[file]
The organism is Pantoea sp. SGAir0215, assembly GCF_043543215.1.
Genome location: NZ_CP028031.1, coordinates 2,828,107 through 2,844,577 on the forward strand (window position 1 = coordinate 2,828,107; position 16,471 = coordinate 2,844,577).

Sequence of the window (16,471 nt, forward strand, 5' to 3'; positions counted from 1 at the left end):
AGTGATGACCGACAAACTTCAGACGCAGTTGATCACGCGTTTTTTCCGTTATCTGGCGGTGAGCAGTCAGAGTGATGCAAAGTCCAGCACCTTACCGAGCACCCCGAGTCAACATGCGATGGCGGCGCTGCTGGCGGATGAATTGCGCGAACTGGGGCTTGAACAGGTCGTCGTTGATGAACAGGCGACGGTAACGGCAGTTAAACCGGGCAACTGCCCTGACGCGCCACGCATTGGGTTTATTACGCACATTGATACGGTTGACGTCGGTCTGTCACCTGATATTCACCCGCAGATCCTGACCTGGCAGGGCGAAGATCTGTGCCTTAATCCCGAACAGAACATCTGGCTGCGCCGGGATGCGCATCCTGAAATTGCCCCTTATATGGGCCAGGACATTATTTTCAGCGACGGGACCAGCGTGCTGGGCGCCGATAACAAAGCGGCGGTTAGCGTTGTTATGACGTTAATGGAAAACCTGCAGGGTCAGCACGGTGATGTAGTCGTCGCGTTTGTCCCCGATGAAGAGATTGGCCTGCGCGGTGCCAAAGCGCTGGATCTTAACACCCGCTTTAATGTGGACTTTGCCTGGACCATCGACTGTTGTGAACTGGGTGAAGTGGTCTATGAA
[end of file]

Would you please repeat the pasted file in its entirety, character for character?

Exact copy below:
The organism is Pantoea sp. SGAir0215, assembly GCF_043543215.1.
Genome location: NZ_CP028031.1, coordinates 2,828,107 through 2,844,577 on the forward strand (window position 1 = coordinate 2,828,107; position 16,471 = coordinate 2,844,577).

Sequence of the window (16,471 nt, forward strand, 5' to 3'; positions counted from 1 at the left end):
AGTGATGACCGACAAACTTCAGACGCAGTTGATCACGCGTTTTTTCCGTTATCTGGCGGTGAGCAGTCAGAGTGATGCAAAGTCCAGCACCTTACCGAGCACCCCGAGTCAACATGCGATGGCGGCGCTGCTGGCGGATGAATTGCGCGAACTGGGGCTTGAACAGGTCGTCGTTGATGAACAGGCGACGGTAACGGCAGTTAAACCGGGCAACTGCCCTGACGCGCCACGCATTGGGTTTATTACGCACATTGATACGGTTGACGTCGGTCTGTCACCTGATATTCACCCGCAGATCCTGACCTGGCAGGGCGAAGATCTGTGCCTTAATCCCGAACAGAACATCTGGCTGCGCCGGGATGCGCATCCTGAAATTGCCCCTTATATGGGCCAGGACATTATTTTCAGCGACGGGACCAGCGTGCTGGGCGCCGATAACAAAGCGGCGGTTAGCGTTGTTATGACGTTAATGGAAAACCTGCAGGGTCAGCACGGTGATGTAGTCGTCGCGTTTGTCCCCGATGAAGAGATTGGCCTGCGCGGTGCCAAAGCGCTGGATCTTAACACCCGCTTTAATGTGGACTTTGCCTGGACCATCGACTGTTGTGAACTGGGTGAAGTGGTCTATGAA